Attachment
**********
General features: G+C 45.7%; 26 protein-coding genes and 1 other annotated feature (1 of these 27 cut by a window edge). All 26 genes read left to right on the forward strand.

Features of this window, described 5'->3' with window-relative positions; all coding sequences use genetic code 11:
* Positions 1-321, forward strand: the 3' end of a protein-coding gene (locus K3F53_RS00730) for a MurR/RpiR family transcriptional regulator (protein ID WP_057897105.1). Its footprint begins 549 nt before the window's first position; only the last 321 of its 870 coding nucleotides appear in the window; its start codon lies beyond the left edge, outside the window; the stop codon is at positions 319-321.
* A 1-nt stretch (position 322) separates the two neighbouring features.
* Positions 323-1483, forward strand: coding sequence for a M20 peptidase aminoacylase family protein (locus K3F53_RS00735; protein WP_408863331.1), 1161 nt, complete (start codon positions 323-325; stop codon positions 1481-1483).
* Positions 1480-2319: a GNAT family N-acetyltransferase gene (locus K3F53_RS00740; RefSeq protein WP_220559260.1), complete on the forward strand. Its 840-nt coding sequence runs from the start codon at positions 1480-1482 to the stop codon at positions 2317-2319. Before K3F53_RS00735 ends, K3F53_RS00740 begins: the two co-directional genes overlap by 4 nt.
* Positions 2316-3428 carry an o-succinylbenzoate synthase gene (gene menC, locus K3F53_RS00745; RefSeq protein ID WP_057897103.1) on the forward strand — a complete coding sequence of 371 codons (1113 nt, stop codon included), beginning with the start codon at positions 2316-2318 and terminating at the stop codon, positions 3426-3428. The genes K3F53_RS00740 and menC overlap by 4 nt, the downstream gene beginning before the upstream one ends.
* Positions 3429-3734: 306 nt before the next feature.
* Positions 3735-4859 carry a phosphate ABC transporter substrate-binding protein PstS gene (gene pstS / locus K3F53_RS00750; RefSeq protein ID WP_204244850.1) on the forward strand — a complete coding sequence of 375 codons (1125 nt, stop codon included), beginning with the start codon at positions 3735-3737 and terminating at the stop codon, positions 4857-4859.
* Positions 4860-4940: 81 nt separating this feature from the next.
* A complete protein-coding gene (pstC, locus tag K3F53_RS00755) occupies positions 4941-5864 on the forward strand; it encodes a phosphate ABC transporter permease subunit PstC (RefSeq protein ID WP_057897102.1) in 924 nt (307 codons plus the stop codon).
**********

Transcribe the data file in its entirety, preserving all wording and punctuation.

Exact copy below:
General features: G+C 45.7%; 26 protein-coding genes and 1 other annotated feature (1 of these 27 cut by a window edge). All 26 genes read left to right on the forward strand.

Features of this window, described 5'->3' with window-relative positions; all coding sequences use genetic code 11:
* Positions 1-321, forward strand: the 3' end of a protein-coding gene (locus K3F53_RS00730) for a MurR/RpiR family transcriptional regulator (protein ID WP_057897105.1). Its footprint begins 549 nt before the window's first position; only the last 321 of its 870 coding nucleotides appear in the window; its start codon lies beyond the left edge, outside the window; the stop codon is at positions 319-321.
* A 1-nt stretch (position 322) separates the two neighbouring features.
* Positions 323-1483, forward strand: coding sequence for a M20 peptidase aminoacylase family protein (locus K3F53_RS00735; protein WP_408863331.1), 1161 nt, complete (start codon positions 323-325; stop codon positions 1481-1483).
* Positions 1480-2319: a GNAT family N-acetyltransferase gene (locus K3F53_RS00740; RefSeq protein WP_220559260.1), complete on the forward strand. Its 840-nt coding sequence runs from the start codon at positions 1480-1482 to the stop codon at positions 2317-2319. Before K3F53_RS00735 ends, K3F53_RS00740 begins: the two co-directional genes overlap by 4 nt.
* Positions 2316-3428 carry an o-succinylbenzoate synthase gene (gene menC, locus K3F53_RS00745; RefSeq protein ID WP_057897103.1) on the forward strand — a complete coding sequence of 371 codons (1113 nt, stop codon included), beginning with the start codon at positions 2316-2318 and terminating at the stop codon, positions 3426-3428. The genes K3F53_RS00740 and menC overlap by 4 nt, the downstream gene beginning before the upstream one ends.
* Positions 3429-3734: 306 nt before the next feature.
* Positions 3735-4859 carry a phosphate ABC transporter substrate-binding protein PstS gene (gene pstS / locus K3F53_RS00750; RefSeq protein ID WP_204244850.1) on the forward strand — a complete coding sequence of 375 codons (1125 nt, stop codon included), beginning with the start codon at positions 3735-3737 and terminating at the stop codon, positions 4857-4859.
* Positions 4860-4940: 81 nt separating this feature from the next.
* A complete protein-coding gene (pstC, locus tag K3F53_RS00755) occupies positions 4941-5864 on the forward strand; it encodes a phosphate ABC transporter permease subunit PstC (RefSeq protein ID WP_057897102.1) in 924 nt (307 codons plus the stop codon).